Graduate Courses, Fall 2011

Ital 535-401
The Poetics and Politics of the Modern Lyric Self

Prof. Brownlee

The course will explore the development of a new authorial subject over the course of the trecento, in the works and the life of Petrarch. Our principal focus will be a reading of the Canzionere (the Rime Sparse) with special attention to "confessional" and "conversionary" first-person narrative modes, to the divided first-person subject, and to the poetics of the lyric collection. In the Trionfi we will explore the poetics of erudition in a first-person mode that attempts a new kind of vernacular poetic practice with a different relation to the Dantean model. The Secretum will reveal the full religious dimension of the divided Petrarchan self, in a dialogic context in which his deeply problematic relationship to Dante as privileged precursor plays an important role. Issues of Petrarch's epic (and in part political) voice will feature in our reading of selections from the Africa, which will also explore his use of genealogical tropes of authority. The Petrarchan self in history and politics will be studied in his Coronation Oration (at the occasion of his being crowned poet laureate at Rome in 1341), and in his hortatory letters to the Holy Roman Emperor, Charles IV. Taught in English and cross-listed as Comp. Lit. 535

Course materials/textbooks for all sections of this course will be available at the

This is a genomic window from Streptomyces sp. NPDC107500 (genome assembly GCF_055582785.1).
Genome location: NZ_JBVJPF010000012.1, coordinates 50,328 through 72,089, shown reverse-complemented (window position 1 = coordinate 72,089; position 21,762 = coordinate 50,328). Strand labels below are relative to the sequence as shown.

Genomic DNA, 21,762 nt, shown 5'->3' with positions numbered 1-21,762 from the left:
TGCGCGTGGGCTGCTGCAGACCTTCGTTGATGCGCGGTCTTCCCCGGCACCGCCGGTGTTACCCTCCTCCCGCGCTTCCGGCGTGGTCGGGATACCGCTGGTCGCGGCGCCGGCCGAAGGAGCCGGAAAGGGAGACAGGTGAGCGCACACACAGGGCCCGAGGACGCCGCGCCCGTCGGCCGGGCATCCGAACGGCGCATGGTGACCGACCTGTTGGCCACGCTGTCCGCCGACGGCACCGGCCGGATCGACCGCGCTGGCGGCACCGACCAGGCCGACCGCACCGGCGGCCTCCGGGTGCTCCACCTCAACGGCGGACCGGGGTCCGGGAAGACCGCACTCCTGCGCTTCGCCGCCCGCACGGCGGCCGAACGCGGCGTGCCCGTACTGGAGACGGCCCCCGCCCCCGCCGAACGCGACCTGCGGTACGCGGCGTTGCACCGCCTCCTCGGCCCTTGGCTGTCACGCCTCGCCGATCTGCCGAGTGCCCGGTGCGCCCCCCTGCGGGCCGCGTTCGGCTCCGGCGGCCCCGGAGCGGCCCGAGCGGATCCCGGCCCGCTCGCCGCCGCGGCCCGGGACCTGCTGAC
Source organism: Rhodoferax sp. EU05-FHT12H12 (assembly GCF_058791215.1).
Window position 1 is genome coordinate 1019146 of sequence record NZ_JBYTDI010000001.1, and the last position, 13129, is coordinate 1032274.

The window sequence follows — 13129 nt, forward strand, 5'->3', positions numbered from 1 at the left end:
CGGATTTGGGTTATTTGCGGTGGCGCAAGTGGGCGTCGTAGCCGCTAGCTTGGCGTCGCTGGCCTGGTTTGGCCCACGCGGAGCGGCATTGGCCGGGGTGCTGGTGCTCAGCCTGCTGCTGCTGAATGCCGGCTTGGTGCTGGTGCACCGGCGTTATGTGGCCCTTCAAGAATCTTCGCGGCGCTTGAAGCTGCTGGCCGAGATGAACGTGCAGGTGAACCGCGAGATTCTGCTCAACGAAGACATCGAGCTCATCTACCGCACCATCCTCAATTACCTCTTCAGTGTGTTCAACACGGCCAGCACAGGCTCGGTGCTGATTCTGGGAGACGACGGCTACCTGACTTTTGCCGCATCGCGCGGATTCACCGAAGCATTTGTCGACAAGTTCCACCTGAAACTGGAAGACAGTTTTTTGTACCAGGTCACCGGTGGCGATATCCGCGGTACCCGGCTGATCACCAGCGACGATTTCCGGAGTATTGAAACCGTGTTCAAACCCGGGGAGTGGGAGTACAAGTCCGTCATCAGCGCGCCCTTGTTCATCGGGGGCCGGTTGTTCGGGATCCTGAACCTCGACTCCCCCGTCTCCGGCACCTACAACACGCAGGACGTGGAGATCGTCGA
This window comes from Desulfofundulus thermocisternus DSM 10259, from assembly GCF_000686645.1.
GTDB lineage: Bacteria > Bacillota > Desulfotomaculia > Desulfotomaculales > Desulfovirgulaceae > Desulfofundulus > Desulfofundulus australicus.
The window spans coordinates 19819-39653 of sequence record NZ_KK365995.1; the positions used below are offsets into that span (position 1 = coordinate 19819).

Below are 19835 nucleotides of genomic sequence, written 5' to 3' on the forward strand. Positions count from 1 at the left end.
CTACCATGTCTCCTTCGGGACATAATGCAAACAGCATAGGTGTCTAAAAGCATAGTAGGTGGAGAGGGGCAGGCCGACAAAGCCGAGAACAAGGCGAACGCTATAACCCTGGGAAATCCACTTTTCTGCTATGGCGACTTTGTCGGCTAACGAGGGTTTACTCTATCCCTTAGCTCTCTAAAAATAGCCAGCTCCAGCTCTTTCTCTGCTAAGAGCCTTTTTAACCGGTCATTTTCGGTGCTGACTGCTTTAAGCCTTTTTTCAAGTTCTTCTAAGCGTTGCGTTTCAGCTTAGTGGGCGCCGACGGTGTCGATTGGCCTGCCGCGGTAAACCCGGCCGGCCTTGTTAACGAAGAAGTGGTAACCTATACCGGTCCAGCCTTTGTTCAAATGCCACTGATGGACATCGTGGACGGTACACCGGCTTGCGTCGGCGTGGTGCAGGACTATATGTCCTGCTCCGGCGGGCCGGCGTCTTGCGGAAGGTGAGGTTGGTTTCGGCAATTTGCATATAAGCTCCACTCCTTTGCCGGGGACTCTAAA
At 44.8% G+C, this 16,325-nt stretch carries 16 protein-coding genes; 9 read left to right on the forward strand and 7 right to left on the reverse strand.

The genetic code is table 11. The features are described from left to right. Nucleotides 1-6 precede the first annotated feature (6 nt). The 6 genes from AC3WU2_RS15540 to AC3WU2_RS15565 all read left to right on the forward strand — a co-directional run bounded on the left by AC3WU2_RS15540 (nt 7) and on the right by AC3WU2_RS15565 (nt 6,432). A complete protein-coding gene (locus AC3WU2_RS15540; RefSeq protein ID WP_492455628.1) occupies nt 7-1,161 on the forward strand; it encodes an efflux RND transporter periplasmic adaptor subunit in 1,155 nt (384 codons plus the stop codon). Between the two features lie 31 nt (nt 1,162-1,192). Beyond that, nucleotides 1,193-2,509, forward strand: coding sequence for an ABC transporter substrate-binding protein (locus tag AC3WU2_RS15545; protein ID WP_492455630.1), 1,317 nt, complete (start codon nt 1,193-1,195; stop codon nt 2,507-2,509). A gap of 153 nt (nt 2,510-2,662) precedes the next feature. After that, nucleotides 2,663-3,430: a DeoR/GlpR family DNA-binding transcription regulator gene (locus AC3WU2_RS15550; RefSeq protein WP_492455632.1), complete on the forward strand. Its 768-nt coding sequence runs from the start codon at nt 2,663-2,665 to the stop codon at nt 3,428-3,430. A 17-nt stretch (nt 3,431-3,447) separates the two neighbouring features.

(3601 Walnut Street; (215)898-7595).

Ital 640-301
Comedy in Italian Renaissance

Prof. Finotti

In Renaissance courts life acquires a theatrical character. The courtier moves
on a stage that conditions his behavior and discourse. How does the
extraordinary rebirth of comic theater connect to this wide-spread
“dramatization” of courtly life? The course will focus on the following general themes:

1) From sacred to profane theater.
2) Performances and translations of Plautus.
3) Italian, English and European tradition: from Aretino to Shakespeare.
4) The comic character of sixteenth-century dialogues
5) Satyrs, shepherds, gods, and the birth of melodrama.

The course will be conducted in Italian. Undergraduates may register with permission from instructor.

Ital 681-401
Representation of Women in Italian Cinema

Prof. Benini

 This course wants to explore examples of representations of women on the cinematic Italian screen, from passive “donne oggetto,” to femme fatales, from desperate housewives to victims of male violence and rape, from mothers to saints, from prostitutes to women with agency.

In our lessons we will contextualize the construction of the image of women since Fascism up to “Berlusconi’s age,” articulating the relationship between different stages of the history of Italian cinema and the correspondent women’s images produced in films. We will be screening movies by De Sica, Rossellini, De Santis, Visconti, Germi, Zurlini, Fellini, Wertmuller, Bertolucci, Pasolini, Tornatore, Crialese, Comencini, and Infascelli. The course will be taught in Italian.

Ital 690-401
Language Teaching/Learning

Prof. McMahon

Ital 690 is a course required of all Teaching Assistants in French, Italian, and Spanish in the second semester of their first year of teaching. It is designed to provide instructors with the necessary practical support to carry out their teaching responsibilities effectively, and builds on the practicum meetings held during the first semester. The course will also introduce students to various approaches to foreign language teaching as well as to current issues in second language acquisition. Students who have already had a similar course at another institution may be exempted upon consultation with the instructor.